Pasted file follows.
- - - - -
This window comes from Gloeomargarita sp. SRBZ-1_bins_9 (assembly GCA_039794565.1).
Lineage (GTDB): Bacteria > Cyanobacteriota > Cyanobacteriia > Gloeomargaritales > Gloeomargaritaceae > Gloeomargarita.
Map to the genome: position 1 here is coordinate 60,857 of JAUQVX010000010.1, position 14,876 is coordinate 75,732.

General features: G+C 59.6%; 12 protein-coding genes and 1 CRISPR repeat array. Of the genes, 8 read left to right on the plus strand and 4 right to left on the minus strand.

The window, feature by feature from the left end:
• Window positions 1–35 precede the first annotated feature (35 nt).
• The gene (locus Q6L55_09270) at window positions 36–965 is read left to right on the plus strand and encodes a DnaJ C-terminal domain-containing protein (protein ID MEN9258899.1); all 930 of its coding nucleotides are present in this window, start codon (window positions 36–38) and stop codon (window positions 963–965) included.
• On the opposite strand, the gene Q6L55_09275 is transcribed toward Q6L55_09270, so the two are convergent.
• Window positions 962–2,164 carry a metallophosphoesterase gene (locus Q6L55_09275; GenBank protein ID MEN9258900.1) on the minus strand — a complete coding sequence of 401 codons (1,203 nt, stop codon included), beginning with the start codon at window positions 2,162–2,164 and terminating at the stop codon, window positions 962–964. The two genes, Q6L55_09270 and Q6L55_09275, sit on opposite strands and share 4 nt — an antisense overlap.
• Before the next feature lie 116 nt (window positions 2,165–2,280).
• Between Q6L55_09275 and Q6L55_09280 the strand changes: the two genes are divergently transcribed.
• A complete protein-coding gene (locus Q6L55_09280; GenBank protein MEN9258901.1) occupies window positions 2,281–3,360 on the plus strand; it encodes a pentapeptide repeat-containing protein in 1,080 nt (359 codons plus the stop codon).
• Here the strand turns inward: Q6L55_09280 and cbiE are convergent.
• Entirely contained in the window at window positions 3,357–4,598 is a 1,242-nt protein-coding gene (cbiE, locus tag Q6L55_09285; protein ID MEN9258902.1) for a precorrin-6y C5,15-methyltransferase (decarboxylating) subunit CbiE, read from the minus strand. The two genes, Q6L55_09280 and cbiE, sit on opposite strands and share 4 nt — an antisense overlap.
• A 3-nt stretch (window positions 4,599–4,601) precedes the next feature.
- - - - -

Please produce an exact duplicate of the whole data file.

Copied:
This window comes from Gloeomargarita sp. SRBZ-1_bins_9 (assembly GCA_039794565.1).
Lineage (GTDB): Bacteria > Cyanobacteriota > Cyanobacteriia > Gloeomargaritales > Gloeomargaritaceae > Gloeomargarita.
Map to the genome: position 1 here is coordinate 60,857 of JAUQVX010000010.1, position 14,876 is coordinate 75,732.

General features: G+C 59.6%; 12 protein-coding genes and 1 CRISPR repeat array. Of the genes, 8 read left to right on the plus strand and 4 right to left on the minus strand.

The window, feature by feature from the left end:
• Window positions 1–35 precede the first annotated feature (35 nt).
• The gene (locus Q6L55_09270) at window positions 36–965 is read left to right on the plus strand and encodes a DnaJ C-terminal domain-containing protein (protein ID MEN9258899.1); all 930 of its coding nucleotides are present in this window, start codon (window positions 36–38) and stop codon (window positions 963–965) included.
• On the opposite strand, the gene Q6L55_09275 is transcribed toward Q6L55_09270, so the two are convergent.
• Window positions 962–2,164 carry a metallophosphoesterase gene (locus Q6L55_09275; GenBank protein ID MEN9258900.1) on the minus strand — a complete coding sequence of 401 codons (1,203 nt, stop codon included), beginning with the start codon at window positions 2,162–2,164 and terminating at the stop codon, window positions 962–964. The two genes, Q6L55_09270 and Q6L55_09275, sit on opposite strands and share 4 nt — an antisense overlap.
• Before the next feature lie 116 nt (window positions 2,165–2,280).
• Between Q6L55_09275 and Q6L55_09280 the strand changes: the two genes are divergently transcribed.
• A complete protein-coding gene (locus Q6L55_09280; GenBank protein MEN9258901.1) occupies window positions 2,281–3,360 on the plus strand; it encodes a pentapeptide repeat-containing protein in 1,080 nt (359 codons plus the stop codon).
• Here the strand turns inward: Q6L55_09280 and cbiE are convergent.
• Entirely contained in the window at window positions 3,357–4,598 is a 1,242-nt protein-coding gene (cbiE, locus tag Q6L55_09285; protein ID MEN9258902.1) for a precorrin-6y C5,15-methyltransferase (decarboxylating) subunit CbiE, read from the minus strand. The two genes, Q6L55_09280 and cbiE, sit on opposite strands and share 4 nt — an antisense overlap.
• A 3-nt stretch (window positions 4,599–4,601) precedes the next feature.